Why online equity matters
The Marketplace Equity Act will correct a pre-Internet-era wrong by unsnaring a loophole that permits online-only retailers from collecting or remitting a state's sales' tax if they're physically located somewhere else. In practice this gives online outfits up to a 10 percent price advantage over local retailers.
In Washington state, with its no-income-tax obstinancy, the retail sales' tax remains the state's prime revenue spigot. As a result, Washington residents get buffeted by the understated wisdom of the late Sen. Everett Dirksen. A million here, a million there. Pretty soon, you're talking real money.
In a statement last week, Washington Gov. Chris Gregoire underlined the political and economic stakes. "Without updates to these laws, Washington state alone stands to lose $446 million in state and local sales-tax revenue to untaxed Internet commerce in FY 2013," Gregoire said. "That places local retailers, often small businesses, at a competitive disadvantage. As is too often the case, buyers use these small retailers as the showroom to view and compare products, to only later buy the same product online."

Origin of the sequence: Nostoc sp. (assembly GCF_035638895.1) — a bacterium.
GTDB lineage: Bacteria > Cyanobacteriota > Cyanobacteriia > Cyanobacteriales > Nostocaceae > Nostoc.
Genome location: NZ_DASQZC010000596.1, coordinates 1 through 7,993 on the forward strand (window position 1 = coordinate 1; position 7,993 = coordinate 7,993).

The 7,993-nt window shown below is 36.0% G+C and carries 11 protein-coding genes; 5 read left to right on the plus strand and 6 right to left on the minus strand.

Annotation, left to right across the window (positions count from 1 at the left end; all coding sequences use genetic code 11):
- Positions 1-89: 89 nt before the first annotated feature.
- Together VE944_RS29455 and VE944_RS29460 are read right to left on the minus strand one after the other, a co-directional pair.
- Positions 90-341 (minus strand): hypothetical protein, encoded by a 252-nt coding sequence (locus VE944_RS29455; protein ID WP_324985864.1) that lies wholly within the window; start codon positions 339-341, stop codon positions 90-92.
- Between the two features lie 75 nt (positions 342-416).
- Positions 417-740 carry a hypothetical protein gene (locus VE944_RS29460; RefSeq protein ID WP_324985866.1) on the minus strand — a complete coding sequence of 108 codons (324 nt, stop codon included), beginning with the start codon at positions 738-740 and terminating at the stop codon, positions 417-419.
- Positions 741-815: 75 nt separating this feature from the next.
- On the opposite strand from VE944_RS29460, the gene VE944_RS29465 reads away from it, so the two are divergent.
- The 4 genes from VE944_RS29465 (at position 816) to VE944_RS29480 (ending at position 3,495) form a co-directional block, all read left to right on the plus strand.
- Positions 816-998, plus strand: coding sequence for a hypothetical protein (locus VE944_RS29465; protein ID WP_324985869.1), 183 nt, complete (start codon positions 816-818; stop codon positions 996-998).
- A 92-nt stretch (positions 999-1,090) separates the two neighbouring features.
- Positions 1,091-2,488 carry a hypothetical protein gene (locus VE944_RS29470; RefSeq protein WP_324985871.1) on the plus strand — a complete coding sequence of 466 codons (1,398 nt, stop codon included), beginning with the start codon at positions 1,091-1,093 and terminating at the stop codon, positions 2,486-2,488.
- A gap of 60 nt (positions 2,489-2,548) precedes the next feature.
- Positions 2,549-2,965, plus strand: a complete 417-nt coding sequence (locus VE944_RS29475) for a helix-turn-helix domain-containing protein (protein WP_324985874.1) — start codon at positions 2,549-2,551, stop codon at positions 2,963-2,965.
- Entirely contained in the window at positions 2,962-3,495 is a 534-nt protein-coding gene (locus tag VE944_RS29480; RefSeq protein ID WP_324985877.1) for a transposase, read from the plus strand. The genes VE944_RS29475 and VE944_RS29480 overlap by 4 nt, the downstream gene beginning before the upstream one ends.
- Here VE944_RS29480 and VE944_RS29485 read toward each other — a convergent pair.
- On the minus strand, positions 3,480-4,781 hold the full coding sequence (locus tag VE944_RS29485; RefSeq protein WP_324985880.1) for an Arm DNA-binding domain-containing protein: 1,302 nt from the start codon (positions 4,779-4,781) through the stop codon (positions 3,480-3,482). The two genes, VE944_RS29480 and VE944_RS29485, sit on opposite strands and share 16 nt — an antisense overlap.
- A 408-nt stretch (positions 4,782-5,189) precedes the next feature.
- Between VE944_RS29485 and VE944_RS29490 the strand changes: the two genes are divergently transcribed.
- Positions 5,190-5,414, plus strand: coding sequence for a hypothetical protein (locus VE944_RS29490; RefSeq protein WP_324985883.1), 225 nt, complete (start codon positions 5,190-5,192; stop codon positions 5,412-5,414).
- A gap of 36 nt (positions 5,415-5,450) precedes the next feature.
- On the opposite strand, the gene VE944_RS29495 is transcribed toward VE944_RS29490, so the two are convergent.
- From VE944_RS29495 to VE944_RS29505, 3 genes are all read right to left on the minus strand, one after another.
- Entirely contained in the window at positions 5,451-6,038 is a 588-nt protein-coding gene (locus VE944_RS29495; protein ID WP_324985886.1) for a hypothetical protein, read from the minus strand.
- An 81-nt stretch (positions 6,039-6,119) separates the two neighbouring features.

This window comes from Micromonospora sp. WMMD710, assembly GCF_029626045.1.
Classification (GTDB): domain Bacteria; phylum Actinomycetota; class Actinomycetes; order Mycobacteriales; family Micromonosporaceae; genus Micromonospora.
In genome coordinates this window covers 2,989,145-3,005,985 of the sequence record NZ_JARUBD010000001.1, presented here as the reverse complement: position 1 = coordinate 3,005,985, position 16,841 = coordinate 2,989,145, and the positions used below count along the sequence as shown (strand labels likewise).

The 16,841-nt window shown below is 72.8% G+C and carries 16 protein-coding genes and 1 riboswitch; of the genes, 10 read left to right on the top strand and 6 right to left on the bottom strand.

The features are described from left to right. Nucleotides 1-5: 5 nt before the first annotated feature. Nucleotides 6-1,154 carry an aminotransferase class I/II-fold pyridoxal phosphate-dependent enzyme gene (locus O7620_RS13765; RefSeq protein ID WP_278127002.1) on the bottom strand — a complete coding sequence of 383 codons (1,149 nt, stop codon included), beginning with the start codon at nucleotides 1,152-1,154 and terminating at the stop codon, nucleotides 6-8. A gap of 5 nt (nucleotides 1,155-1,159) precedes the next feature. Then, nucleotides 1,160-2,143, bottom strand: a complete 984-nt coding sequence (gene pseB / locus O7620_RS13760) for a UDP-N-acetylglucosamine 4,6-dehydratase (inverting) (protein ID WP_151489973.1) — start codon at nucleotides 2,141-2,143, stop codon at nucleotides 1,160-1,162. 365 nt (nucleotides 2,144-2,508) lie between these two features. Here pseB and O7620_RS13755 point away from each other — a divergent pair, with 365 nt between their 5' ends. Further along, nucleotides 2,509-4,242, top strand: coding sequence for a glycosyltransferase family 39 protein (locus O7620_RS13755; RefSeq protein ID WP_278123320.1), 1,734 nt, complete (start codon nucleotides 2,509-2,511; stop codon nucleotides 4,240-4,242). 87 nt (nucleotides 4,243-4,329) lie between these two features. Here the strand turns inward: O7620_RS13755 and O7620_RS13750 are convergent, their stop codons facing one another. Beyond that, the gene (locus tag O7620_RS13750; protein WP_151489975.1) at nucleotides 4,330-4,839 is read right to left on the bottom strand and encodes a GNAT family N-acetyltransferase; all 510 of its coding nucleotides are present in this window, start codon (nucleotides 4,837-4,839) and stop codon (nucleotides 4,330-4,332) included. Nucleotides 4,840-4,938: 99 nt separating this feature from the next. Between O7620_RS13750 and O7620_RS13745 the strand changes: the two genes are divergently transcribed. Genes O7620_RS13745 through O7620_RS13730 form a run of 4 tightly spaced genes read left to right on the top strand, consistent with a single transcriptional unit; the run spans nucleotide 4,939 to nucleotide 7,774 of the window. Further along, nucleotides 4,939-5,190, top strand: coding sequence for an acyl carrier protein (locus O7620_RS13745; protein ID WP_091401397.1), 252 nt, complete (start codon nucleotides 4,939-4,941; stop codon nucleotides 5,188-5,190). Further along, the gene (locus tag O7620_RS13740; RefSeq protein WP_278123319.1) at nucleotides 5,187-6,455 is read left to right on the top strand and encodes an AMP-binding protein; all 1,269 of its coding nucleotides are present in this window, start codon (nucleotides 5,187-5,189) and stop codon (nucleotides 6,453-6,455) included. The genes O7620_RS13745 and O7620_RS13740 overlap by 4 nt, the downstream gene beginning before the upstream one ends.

One of the bill's sponsors, Rep. Jackie Speier of California, noted in a compendium of the bill that, "This special treatment has the effect of the government picking winners and losers in the marketplace, and local businesses simply cannot compete over the long-term with online giants that have a competitive advantage based on government policy."
The genesis of the online-tax dodge loops back to 1992, that pre-Google stone age, when the U.S. Supreme Court ruled in Quill v. North Dakota that states can't force the tax-collection question unless Congress authorizes it. Because online retailing is tangled with interstate commerce, any corrective needs to emanate from the feds and not the states.
What, then, of non-bigshot retailers who market and sell online? The legislation contains a critical small-business exemption that lets companies off the tax-collection hook if they generate $1 million or less in sales nationally.
The argument for marketplace equity hangs together so cleanly that the proposal has earned bipartisan support. In Congress' ante-logjam days -- before many of us were born -- consensus would be sufficient to ensure passage. Not today. Email or phone your member of Congress to encourage his or her vote.